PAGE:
The Freedom of Meter

My seventh-grade English teacher informed me that “real poets write in free verse.” Meter was mechanical and limiting; free verse was expressive and real—freer!—so, wanting to be a real poet, I had only one choice. Typing dozens of drafts on a manual typewriter, I learned to weigh and enjoy the painstaking heft of syllables against emptiness, to dance with the white page. But after twenty years, in what I now recognize as the numbness of overfamiliarity, the device of that white page trapped me. I would stare into it, dumbstruck, frozen.

It was only through the incantational tunnel of meter, salvaged from the abandoned places and pleasures of childhood and my body’s rhythms, that I found a way to move again. Now the universe of physical sensation supported me as I composed poetry—I won’t say wrote, because once I discovered meter I was off the page as often as not. I could move, walk, talk, breathe, sing, remember. Meter freed me into my ear, my body.

The stale form/freedom duel strikes me as the most inaccurate and debilitating of the critical binaries that plague poetry. For decades now, I have been teaching meter to people from fifth grade through graduate school, and I have seen how emotionally liberating it is for a poet to reclaim the rhythmic power that long formed the distinctive basis of our art across nations and generations. Those I teach are initiated into meter not necessarily so they will write in it, but so they can be free of, in, with, and through it, and often they are profoundly inspired and awakened as poets by the mysteries it shares with them.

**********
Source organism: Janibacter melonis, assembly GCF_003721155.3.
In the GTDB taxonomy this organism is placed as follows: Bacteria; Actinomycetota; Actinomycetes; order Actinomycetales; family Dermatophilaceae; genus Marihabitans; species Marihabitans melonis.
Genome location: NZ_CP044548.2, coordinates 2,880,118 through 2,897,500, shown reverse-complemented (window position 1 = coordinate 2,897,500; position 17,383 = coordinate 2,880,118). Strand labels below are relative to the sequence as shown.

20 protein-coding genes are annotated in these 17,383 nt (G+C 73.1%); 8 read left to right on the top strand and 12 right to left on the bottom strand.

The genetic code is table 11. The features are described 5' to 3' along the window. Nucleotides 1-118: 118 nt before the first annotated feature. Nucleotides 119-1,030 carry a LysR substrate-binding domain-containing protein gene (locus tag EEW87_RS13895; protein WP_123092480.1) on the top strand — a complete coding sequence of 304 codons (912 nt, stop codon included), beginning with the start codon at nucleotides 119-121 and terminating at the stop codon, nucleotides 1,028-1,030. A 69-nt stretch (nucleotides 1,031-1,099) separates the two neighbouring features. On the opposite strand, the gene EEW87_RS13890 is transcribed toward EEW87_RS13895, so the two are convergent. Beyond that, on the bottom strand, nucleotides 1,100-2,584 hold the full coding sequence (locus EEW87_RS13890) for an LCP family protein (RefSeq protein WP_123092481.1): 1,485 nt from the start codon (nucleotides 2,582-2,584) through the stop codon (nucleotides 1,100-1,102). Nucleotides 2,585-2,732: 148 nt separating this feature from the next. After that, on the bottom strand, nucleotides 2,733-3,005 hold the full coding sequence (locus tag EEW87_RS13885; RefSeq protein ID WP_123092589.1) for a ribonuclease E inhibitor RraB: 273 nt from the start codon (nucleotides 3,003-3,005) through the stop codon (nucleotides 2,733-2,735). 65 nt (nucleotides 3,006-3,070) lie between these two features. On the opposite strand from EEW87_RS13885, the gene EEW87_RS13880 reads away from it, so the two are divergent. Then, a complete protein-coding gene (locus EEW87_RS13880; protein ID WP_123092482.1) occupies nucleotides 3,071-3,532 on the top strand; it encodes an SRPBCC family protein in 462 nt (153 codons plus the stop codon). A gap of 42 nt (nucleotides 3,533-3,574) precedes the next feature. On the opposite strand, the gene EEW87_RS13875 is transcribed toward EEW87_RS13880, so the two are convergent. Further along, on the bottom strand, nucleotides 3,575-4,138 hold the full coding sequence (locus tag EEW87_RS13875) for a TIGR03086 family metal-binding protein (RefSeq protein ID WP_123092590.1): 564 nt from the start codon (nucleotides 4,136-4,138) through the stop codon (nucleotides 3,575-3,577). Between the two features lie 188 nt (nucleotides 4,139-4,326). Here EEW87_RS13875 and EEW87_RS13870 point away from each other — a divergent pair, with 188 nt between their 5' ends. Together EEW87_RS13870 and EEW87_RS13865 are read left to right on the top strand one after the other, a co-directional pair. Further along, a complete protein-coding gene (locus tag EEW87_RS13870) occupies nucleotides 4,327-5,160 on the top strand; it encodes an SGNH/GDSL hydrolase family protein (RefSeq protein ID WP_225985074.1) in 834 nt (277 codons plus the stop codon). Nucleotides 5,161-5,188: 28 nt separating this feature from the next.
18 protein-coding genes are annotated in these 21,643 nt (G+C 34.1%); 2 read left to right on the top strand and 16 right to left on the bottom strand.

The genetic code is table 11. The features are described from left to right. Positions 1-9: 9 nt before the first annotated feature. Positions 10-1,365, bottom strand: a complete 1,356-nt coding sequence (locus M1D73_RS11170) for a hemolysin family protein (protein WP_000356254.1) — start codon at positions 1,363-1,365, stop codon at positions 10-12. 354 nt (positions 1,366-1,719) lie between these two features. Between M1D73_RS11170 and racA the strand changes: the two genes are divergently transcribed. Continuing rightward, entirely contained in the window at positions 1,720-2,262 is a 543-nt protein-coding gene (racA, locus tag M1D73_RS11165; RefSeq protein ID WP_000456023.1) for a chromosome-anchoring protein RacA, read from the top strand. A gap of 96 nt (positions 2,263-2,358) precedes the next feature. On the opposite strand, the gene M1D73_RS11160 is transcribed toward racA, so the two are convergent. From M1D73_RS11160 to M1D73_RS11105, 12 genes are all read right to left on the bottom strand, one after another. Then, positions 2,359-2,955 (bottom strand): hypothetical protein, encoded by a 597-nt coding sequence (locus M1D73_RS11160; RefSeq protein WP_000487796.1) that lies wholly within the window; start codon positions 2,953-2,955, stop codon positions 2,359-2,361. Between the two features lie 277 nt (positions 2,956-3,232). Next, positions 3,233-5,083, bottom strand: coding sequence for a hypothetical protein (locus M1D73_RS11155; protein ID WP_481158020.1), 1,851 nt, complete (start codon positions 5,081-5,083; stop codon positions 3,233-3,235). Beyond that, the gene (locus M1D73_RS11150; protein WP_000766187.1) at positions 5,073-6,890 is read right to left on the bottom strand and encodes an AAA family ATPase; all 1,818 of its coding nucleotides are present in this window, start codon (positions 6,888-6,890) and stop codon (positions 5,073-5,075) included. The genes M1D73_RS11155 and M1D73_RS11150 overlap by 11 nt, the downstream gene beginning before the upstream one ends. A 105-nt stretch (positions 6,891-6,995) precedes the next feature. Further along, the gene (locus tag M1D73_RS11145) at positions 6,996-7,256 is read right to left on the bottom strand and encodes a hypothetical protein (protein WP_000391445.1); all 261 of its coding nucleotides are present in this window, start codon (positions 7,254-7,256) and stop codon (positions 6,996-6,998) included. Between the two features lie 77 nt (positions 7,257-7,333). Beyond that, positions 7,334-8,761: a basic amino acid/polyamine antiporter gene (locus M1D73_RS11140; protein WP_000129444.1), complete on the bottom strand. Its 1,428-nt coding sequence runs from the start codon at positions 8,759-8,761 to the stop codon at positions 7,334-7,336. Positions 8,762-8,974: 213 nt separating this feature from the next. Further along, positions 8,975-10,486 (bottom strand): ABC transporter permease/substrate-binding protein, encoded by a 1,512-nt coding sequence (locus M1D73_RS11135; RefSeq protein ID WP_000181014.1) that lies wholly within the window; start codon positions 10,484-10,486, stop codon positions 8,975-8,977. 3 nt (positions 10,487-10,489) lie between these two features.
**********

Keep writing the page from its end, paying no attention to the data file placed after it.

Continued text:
Decades of experience with poetic rhythms have taught me that what makes meter free is the same thing that makes free verse free: the element of surprise, roughness, or friction that keeps the imagination alert and the ego off guard. To keep things real in this way, I change meters, and forms, often: dactyls, hendecasyllabics, amphibrachs.

Meters—not meter. The binary of diversity/uniformity is, I think, the mistake at the root of the insidious and false binaries that grow out of the freedom/form dichotomy: new/old, individual/conformist, natural/artificial, liberal/conservative, feminist/patriarchal, healthy/decayed, liberatory/oppressive, real life/academic, feeling/thinking, democratic/elitist. Modernist fear of the hegemony of iambic pentameter still fuels those form/freedom binaries. But iambic pentameter no longer has a monopoly. Contemporary meter is not monolithic, not uniform, but multifaceted, variegated, and still barely explored.